I have been too scared. So scared I go out of my way just to avoid going down it. But after several days I have started to think that I must be mistaken. There is some misunderstanding on my part.
I am sure I will be taking the last train home again today.
I managed to type this entry at the local cafe only by slipping out of the office during my long-overdue lunch break. I thought that writing about it would help calm me down, think rationally, but instead writing this has made me feel more uneasy.
And yet, I think I will go back down that alley one more time.
I can't stop wondering whether that store is really open for business or not. With the welcome lantern in that condition, I would hardly think so...
The inside of the store was dark and disheveled, not in any condition to conduct business.
But if perchance they are open, this time I plan to go in.
Thanks for visiting!
Stay tuned and happy listening. (^_-)-☆
*Kaidan: a traditional Japanese “ghost” story usually involving the unexplainable, a flexible concepts of time and space, strange meetings, love gone wrong, the supernatural… Curious and sometimes terrifying stories, but never centered on nor featuring either gore or sex.
Original text story (Japanese only.)
Audio recording (Japanese only. Account with nicovideo required.)
Translator's Notes (and various laments):Another in the "short" series of ghost stories. By short in this case I mean the original text only filled a single page. Hard to believe so many hours were involved in the translation, but then again, that is literature translation for you. Give me something medical or science-y any day of the week over these mental gymnastics. (Although, at least there is no life depending on this. Sanity, maybe, but no one's life.)
That being said I am not fully happy with the final result. It's a genuinely good story. As told by the audio reader of the original work. But the original was not as well written as some other non-professional stories I have done in the past. And that - not just the translating, but making it readable – is a whole other job in itself between the editing, reorganizing, and even outright rewriting in some places. In that respect, I totally underestimated this piece.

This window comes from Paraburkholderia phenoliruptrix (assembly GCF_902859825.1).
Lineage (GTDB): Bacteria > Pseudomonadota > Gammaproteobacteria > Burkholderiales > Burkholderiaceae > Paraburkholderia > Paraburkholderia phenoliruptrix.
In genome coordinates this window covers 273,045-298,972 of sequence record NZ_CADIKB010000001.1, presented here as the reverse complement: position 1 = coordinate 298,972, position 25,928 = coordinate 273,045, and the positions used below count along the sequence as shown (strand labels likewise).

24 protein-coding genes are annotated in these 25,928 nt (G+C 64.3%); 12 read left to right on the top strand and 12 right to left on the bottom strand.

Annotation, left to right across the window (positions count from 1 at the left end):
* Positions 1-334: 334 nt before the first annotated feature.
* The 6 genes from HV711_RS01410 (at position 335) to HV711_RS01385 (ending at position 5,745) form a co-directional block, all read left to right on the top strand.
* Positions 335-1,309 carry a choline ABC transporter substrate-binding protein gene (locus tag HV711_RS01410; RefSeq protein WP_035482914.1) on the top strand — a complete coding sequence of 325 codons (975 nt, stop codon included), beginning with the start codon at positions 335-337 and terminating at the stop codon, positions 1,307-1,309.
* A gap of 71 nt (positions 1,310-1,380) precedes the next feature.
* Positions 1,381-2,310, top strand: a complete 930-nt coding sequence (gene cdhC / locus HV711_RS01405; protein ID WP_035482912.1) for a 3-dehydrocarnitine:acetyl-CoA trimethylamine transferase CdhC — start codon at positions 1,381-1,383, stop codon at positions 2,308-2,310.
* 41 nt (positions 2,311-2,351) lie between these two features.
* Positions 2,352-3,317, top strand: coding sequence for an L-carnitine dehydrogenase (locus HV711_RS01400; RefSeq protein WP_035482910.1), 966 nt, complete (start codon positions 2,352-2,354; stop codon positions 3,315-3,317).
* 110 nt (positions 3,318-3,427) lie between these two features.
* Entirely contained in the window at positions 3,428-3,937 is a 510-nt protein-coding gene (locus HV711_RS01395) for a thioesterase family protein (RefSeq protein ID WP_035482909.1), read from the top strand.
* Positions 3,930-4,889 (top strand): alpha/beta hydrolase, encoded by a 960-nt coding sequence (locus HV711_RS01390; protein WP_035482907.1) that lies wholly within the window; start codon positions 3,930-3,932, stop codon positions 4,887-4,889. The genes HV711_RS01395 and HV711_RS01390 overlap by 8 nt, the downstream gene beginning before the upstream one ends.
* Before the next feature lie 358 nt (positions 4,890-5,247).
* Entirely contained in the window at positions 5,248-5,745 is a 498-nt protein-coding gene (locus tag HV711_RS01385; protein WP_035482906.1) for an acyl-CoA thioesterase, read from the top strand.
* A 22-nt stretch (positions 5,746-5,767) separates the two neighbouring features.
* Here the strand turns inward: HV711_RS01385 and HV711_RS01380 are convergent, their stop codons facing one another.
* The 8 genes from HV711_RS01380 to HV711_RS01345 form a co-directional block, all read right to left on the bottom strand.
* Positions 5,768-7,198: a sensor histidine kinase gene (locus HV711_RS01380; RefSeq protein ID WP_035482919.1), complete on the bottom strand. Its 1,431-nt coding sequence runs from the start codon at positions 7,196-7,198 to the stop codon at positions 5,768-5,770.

Two key elements that communicated without a hitch to me suddenly popped out of hiding during my proofing phase to show another, more intractable side. Two key cultural references in the story, one of them a repeating theme no less. Did I mention they were KEY? Suddenly, I found myself faced with the not uncommon dilemma of translating cultural “ideas” for the reader. In most cases, this can be resolved with a simple footnote or introductory note. But, no, not here. Japanese ghost stories rely heavily on atmosphere and pacing. Nothing to break a nice oppressive mood like a dry, scholarly reference, or better yet, weaken the impact by giving all the details up front in an explanation of “you will see this and this is why it is important.”
So then I was faced with trying to weave those elements into the backbone of the original story itself.
All this without overly altering the original text, of course. o.0
So, you'll just have to take my word for it that it IS a good story. But you will only see a hint of that peeking through the translation.
My apologies in advance... addendum.